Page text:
Electronic compound eye

I have been experimenting with a current to voltage converter to use with a device like the above to convert the current output of the photo resistors to a voltage level that the arduino analog pins can read.

A BC558 with a 100R resistor on its collector to GND seems about right and produces a wide variation in voltage for a fairly narrow range of base output currents.

What if I wanted to pulse the IR LEDs, like TV remotes, so that a device like this would work in daylight.

What is the best way to filter out the DC component of the IR phototransistor output from sunlight?

Is this relatively easy to do in the same way as the TV IR receivers? Or is it impractical?

Normally running a signal thru a cap takes out the DC component of a signal.

Normally you would use a tuned amplifier, that is an active band pass filter with gain centered on your modulation frequency.
You can not work under all external daylight conditions as the receiver can become saturated and no ammount of extra modulated light will get any more signal out of it.

Interesting.....

With a standard IR receiver from a TV, the only 'filter' that I have found so far that diminishes the signal from a remote it 5 layers of news paper. And you have to hold the paper right over the IR LED to prevent reflected signals.

I tried several glass microscope slides and that did not stop the signal. Although it may be due to reflections from the glass surface since you cannot wrap microscope slides over the end of the remote.

Stick - wrong end of - you hold.
Filter:-

This circuit works brilliantly. I added a BC559 to invert the signal from a drop in voltage to a rise in voltage with increasing IR intensity.

What if you were to replace either the 10k or the 1M with an LDR so that the 'eye' has some ability to adjust its sensitivity to different ambient light levels? Are there IR sensitive LDRs?

What if you were to replace either the 10k or the 1M with an LDR so that the 'eye' has some ability to adjust its sensitivity to different ambient light levels?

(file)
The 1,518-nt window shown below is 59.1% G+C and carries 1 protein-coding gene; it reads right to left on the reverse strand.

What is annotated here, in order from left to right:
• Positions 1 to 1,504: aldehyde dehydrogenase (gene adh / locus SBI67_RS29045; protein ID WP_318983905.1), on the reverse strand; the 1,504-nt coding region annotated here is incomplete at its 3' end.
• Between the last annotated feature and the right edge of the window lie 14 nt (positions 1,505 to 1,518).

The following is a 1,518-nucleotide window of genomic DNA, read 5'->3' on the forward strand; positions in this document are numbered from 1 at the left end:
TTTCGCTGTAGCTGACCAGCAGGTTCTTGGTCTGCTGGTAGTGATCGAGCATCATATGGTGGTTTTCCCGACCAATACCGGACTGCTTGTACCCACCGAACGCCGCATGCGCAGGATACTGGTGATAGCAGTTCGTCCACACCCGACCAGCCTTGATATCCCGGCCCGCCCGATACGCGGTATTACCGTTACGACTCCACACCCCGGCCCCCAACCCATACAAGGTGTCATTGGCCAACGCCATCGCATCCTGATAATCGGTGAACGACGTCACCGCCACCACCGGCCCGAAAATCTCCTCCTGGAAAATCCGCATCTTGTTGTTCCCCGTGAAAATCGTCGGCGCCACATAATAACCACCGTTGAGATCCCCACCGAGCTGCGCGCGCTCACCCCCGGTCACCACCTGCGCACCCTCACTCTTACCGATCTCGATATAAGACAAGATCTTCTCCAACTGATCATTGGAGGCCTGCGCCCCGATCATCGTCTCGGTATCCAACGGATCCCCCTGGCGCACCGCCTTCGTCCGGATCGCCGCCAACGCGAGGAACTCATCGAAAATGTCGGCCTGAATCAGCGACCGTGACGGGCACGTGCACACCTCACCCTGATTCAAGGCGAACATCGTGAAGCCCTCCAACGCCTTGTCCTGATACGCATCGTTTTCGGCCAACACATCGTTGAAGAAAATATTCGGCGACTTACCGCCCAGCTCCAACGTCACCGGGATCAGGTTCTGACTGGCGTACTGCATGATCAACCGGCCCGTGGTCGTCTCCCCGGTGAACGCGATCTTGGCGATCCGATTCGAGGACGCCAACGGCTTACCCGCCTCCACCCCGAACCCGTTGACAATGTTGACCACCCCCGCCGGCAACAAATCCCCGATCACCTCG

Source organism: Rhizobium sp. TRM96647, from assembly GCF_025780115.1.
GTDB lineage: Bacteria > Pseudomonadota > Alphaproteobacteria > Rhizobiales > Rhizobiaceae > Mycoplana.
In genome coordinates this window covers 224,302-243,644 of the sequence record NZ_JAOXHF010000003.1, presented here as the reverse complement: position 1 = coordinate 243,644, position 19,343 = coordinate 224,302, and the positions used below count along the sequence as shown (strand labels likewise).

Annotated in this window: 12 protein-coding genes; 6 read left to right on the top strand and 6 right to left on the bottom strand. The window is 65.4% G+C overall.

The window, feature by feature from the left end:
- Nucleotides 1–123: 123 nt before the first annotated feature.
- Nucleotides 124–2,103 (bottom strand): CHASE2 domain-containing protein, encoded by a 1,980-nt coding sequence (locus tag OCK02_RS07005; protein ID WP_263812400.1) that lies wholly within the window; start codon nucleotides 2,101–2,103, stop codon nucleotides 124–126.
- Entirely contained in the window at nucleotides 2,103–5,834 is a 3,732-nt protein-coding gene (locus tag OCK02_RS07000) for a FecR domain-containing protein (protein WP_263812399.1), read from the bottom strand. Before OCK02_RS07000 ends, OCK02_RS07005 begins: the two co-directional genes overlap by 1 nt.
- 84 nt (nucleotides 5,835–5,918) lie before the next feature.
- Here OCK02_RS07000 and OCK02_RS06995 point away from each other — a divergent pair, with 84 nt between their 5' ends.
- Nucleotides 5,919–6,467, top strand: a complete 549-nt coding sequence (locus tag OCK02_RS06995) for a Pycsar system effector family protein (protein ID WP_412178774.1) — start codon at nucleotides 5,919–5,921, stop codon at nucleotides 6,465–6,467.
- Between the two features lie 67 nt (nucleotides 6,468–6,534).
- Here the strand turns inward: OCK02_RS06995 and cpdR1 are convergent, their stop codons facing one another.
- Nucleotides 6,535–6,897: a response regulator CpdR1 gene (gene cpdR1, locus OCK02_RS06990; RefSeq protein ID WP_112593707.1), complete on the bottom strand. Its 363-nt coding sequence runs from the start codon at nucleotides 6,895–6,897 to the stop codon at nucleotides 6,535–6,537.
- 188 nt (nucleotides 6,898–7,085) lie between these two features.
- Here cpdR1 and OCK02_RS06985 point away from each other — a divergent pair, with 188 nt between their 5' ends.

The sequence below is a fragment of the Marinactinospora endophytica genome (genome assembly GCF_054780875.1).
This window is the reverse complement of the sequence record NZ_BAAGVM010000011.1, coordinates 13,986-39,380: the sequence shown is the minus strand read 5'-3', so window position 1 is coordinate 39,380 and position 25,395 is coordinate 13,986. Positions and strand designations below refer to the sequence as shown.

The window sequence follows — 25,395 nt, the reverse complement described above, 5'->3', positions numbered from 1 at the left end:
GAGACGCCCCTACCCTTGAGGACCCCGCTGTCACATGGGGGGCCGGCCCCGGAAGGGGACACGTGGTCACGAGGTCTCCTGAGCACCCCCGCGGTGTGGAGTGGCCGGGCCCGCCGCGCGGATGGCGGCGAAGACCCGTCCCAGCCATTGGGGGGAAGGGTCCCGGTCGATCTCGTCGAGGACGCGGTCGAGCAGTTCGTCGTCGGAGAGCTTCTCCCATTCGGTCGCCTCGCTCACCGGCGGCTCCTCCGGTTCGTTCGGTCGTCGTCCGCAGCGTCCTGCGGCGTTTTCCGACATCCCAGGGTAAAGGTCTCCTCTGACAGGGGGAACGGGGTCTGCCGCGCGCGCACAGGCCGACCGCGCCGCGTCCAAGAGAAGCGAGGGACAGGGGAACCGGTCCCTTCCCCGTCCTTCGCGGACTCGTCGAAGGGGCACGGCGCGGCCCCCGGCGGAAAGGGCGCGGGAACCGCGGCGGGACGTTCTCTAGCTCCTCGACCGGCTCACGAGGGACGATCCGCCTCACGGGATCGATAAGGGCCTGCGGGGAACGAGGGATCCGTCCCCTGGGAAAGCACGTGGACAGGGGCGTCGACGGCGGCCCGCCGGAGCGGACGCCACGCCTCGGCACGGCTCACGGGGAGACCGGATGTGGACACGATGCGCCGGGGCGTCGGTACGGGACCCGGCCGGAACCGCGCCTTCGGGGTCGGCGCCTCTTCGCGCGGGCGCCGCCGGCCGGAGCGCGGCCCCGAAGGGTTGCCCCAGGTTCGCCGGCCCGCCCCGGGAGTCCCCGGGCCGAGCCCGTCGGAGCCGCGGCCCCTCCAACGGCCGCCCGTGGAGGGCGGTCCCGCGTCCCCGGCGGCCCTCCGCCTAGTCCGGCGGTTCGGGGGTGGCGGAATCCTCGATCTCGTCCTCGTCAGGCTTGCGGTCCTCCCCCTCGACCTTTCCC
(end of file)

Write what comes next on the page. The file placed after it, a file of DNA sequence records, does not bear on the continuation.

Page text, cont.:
I don't think that would work. It would not adjust the sensitivity of the sensor, simply change the output. You might tend to think that is the same thing but it isn't.
The IR sensor can become saturated, that is no amount of extra light will produce any extra signal, that is the limiting factor with interfering light. The amplification applied to the sensor's output simply sets the voltage you get when this saturation occurs it will not affect the point at which the sensor becomes saturated.

Grumpy_Mike:

What if you were to replace either the 10k or the 1M with an LDR so that the 'eye' has some ability to adjust its sensitivity to different ambient light levels?

I don't think that would work. It would not adjust the sensitivity of the sensor, simply change the output. You might tend to think that is the same thing but it isn't.
The IR sensor can become saturated, that is no amount of extra light will produce any extra signal, that is the limiting factor with interfering light. The amplification applied to the sensor's output simply sets the voltage you get when this saturation occurs it will not affect the point at which the sensor becomes saturated.

What about if you were to put some sort IR translucent filter over the top of the phototransistors for outdoor usage?

With respect to the RC differentiator on this page: http://www.electronics-tutorials.ws/filter/filter_3.html, what is considered as high, low and medium frequency?

boylesg:
With respect to the RC differentiator on this page: http://www.electronics-tutorials.ws/filter/filter_3.html, what is considered as high, low and medium frequency?

It can be absoloutly anything. It is just a low pass lets everything through up to a specific frequency and a huge pass lets everything through after a certain frequency. A band pass as the name says let's only a band off frequencies through.

With regard to the optical filter to get an improvement you have to have a narrow band width. These are normall implemented as interference filters and can be quite expensive. I have one for astronomy that just cuts out yellow light and let's all other colours through.